Wear Walking Shoes MOTIVATION SHOW RETURNS The Motivation Show, the combination of the 28thTravel & Meeting Executives (IT&ME) Show and the 67th National Premium/Incentive Show, returns to Chicago's McCormick Place October 10 to 12. And back for its 23rd year will be the PGI Pizzathon, set for Wednesday from 8 p.m. until closing at the Hangge-Uppe bar in the Rush Street area. PGI is the events and communications company based in Arlington, Va.
Also back this year is the Intra-Industry Reception, which will open the show on October 9. Sponsored by the Society of Incentive & Travel Executives, the event will be held this year at the Hyatt Regency's new Crystal Ballroom. Call SITE at (212) 575-0910 or visit www.site-intl.org.
For Motivation Show registration information, call Hall-Erickson at (800) 752-6312 or send e-mail to customerservice @motivationshow.com.
Listen Up . . . If you're anything like the senior executives Helen Wilkie writes about in her book, Message Received and Understood! (MHW Communications, 1999), that's not such a simple task for you. The Toronto-based author's thesis is that effective communication doesn't happen unless you know how to listen.
The higher up you are on the corporate ladder, the more likely you are not to listen correctly, Wilkie suggests. "When I ask senior executives about communication in their companies, they often launch into descriptions of roundtable events," she says. "But further discussion reveals that these meetings are a forum for them to tell people things. If they took the opportunity to listen, they might be surprised at how valuable this process can be."
Here are some of her rules for "lively" listening: 1. Decide to listen. Make the decision to absorb what the person is saying, rather than just letting them talk.
2. Avoid selective listening. Don't discount the opinions of people you dislike.
3. Give acknowledgment and feedback. Let theknow you are paying attention, either verbally or nonverbally, and acknowledge feelings as well as words.
4. Ask questions. Questions confirm or clarify meaning, and can move conversations in new directions.
5. Pay attention to nonverbal cues. Body language and tone of voice reveal a lot.
6. Separate fact from opinion and propaganda. "You need to know when someone gives you a commercial disguised as a fact," Wilkie says, "because top-level decisions should be made on the basis of unbiased information."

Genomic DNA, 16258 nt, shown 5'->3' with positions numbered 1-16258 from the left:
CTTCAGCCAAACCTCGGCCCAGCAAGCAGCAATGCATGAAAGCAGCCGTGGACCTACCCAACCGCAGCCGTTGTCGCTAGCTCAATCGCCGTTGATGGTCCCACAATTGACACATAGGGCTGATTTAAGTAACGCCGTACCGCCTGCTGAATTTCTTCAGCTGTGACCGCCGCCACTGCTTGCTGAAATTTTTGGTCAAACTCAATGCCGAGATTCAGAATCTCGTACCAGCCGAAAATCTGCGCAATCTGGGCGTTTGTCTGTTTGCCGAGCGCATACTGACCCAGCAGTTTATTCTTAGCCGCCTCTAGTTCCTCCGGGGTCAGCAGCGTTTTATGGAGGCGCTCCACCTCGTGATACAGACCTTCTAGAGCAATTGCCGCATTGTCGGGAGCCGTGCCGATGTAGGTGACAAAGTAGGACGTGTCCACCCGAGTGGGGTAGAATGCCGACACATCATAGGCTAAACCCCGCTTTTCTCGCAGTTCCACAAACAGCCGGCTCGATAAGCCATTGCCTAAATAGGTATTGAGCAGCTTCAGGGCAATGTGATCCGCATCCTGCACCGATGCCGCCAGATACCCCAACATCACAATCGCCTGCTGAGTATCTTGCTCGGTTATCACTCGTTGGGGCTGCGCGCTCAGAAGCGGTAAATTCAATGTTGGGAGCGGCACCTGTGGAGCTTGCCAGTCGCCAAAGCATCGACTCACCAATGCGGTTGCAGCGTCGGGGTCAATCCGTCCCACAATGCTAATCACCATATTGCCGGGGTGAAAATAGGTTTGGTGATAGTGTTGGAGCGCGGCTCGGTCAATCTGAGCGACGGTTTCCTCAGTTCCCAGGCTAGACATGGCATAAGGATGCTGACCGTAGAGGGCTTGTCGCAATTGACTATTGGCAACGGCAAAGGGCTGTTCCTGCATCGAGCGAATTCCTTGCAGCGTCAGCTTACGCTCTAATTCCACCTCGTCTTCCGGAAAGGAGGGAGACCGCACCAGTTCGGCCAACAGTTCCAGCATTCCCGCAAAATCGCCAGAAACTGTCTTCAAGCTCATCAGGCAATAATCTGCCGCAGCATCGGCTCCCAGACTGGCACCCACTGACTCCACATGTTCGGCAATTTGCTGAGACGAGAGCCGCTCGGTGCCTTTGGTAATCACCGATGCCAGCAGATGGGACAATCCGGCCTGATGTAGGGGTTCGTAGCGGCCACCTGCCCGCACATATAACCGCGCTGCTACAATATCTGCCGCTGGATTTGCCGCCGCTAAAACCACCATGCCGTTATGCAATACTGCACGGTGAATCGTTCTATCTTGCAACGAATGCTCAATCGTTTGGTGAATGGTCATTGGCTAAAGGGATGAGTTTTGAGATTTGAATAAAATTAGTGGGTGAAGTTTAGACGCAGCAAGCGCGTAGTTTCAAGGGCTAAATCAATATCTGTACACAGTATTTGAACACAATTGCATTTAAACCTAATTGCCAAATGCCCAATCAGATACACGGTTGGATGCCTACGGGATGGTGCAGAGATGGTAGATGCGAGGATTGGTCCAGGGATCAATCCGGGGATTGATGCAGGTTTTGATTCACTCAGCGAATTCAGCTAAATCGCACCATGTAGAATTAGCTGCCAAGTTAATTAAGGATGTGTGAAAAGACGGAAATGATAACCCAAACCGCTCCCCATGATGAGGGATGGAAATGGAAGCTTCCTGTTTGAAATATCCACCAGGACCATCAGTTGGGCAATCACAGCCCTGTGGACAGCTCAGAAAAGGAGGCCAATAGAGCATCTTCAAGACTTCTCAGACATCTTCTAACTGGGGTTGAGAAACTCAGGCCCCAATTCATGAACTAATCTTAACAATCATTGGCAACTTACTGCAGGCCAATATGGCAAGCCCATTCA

7. Control your emotional response. Know your hot buttons so you can react appropriately and move on. For more information go to www.mhwcom.com.
Incentive use is on the rise in the American workplace, with an increase in incentive budgets both last year and this year, according to a survey conducted for Fenton, Mo.-based American Express Incentive Services.
Of 860 incentive decision-makers polled last October, 47 percent increased their incentive budgets for that year, while 50 percent anticipated another increase in 2000.
Dallas-based Savitz Research Solutions surveyed, sales, operations, and human resources executives in several industries, including insurance and financial services.
Incentive purchasers also ranked different kinds of incentive rewards: Topping the list of most "memorable" reward options was travel (86 percent), followed by retail gifts (67 percent), and cash (58 percent).
After a one-year hiatus, the famous Flatlanders Weekend returned to National Life of Vermont's Montpelier headquarters. This "reverse fam" is National Life's way of saying thank you to suppliers the company has worked with recently. Attendees stay at Hopkins House, the company's charming guest house.
Pictured, front row, from left:
Kim Bradford, Orient-Express Hotels; Roxanne Kohlhof, KSL Resorts; Shari Wallack, Worldwide Cruise Associates; Marian Gardiner, Insurance Meeting Network; Patti Mottolese, Destination Hotels and Resorts; middle row, from left: Carol Brock, Hilton International; Jennifer Chapin, Fairmont Hotels and Resorts; Mike O'Connor, Wyndham Hotels and Resorts; Jack Gage, The Broadmoor; back row, from left: John Jeffrey, Starwood Hotels and Resorts; Mario Villalobos, Radisson Seven Seas Cruises; and Lynn Averill, National Life of Vermont
* Mohegan Sun, a casino in Uncasville, Conn., that is in the midst of an $800 million expansion that will turn it into a resort and gaming complex, recently announced that it is requiring all its conference services staff and senior managers to earn a CMP or CMM within a year. The property will underwrite the application and examination for qualified managers and directors.
* Planners faced with shrinking lead time for high-end meetings of up to 25 people might consider a new service from Starwood's Luxury Collection. Executive Meeting Services guarantees a response to your request within 24 hours, and that's just the beginning. Your contact stays with you throughout the meeting, and can arrange airport transfers, food and beverage, AV, software consulting for programs such as PowerPoint, entertainment tickets, restaurant reservations, and room amenities. Call (877) MEETING.